Not all that glitters is gold. This could be the subtitle of the recent report released by the Changing Markets Foundation, whose main findings are that certification schemes and voluntary initiatives facilitate greenwashing in Fashion.

Licence to Greenwash” states that the biggest such schemes – including WRAP and The Sustainable Apparel Coalition – are helping to cement the Fashion Industry’s reliance on fossil fuels, and are largely silent on fast fashion

In other words, certification schemes, labels and industry initiatives aimed at steering the fashion industry onto a greener course are actually acting as a smokescreen for Fashion’s continued heavy toll on the planet.

The report’s results

The report analysed 10 certification labels and Industry initiatives used by Fashion brands to assess or measure their sustainability, investigating whether these schemes are fit for purpose in addressing the harms of the modern Fashion Industry.
Under investigations, among others, were the Ellen MacArthur Foundation, The Textile Exchange, WRAP (Waste & Resources Action Programme), Cradle2Cradle, and The Higg Index by the Sustainable ApparelCoalition (SAC).

The investigation assessed their level of ambition, the scope for continuous improvement, independence, transparency, and track record of performance – finding no scheme to be fit for purpose. Analysis showed that across the 10 certification schemes, all failed to hold a sufficiently high standards, all lack accountability, and all are procrastinating on progress on the issues of circularity including overproduction, the rise of fast fashion, and the industry’s reliance on fossil fuels.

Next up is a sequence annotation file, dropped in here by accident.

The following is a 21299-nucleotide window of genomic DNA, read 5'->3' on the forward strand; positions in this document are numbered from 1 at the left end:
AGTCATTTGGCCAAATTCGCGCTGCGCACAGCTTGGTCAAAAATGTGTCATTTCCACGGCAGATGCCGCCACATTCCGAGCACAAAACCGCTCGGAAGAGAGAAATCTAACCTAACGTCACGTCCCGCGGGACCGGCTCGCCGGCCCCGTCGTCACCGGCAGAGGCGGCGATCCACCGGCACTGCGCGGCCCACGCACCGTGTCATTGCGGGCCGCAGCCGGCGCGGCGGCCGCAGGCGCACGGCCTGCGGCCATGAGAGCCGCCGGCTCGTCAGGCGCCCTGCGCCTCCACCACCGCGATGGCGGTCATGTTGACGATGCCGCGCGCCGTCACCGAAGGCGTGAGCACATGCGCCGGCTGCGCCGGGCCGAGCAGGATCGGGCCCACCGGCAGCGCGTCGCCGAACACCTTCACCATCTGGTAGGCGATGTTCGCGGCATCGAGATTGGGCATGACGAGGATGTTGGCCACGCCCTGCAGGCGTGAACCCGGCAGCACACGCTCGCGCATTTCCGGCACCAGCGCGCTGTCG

The reality of things

As the number of voluntary initiatives to address Fashion has increased over the last 5 years, it appears that the Industry is addressing concerns regarding sustainability.

Yet the report shows that the Industry’s environmental impact has worsened significantly over the same period. Just in the last 20 years, the use of polyester fibre has more than doubled, driving the industry’s reliance on continued extraction of fossil fuels, and fuelling overproduction and mountains of waste.

The report argues that policymakers and customers alike are lulled into a false sense of security through these initiatives. This has resulted in systemic reforms being delayed and derailed, such as laws that would drive greater transparency and circularity. It also recommends that all but the most ambitious schemes should be abolished, and the industry should instead focus on ushering in ambitious mandatory requirements through legislation.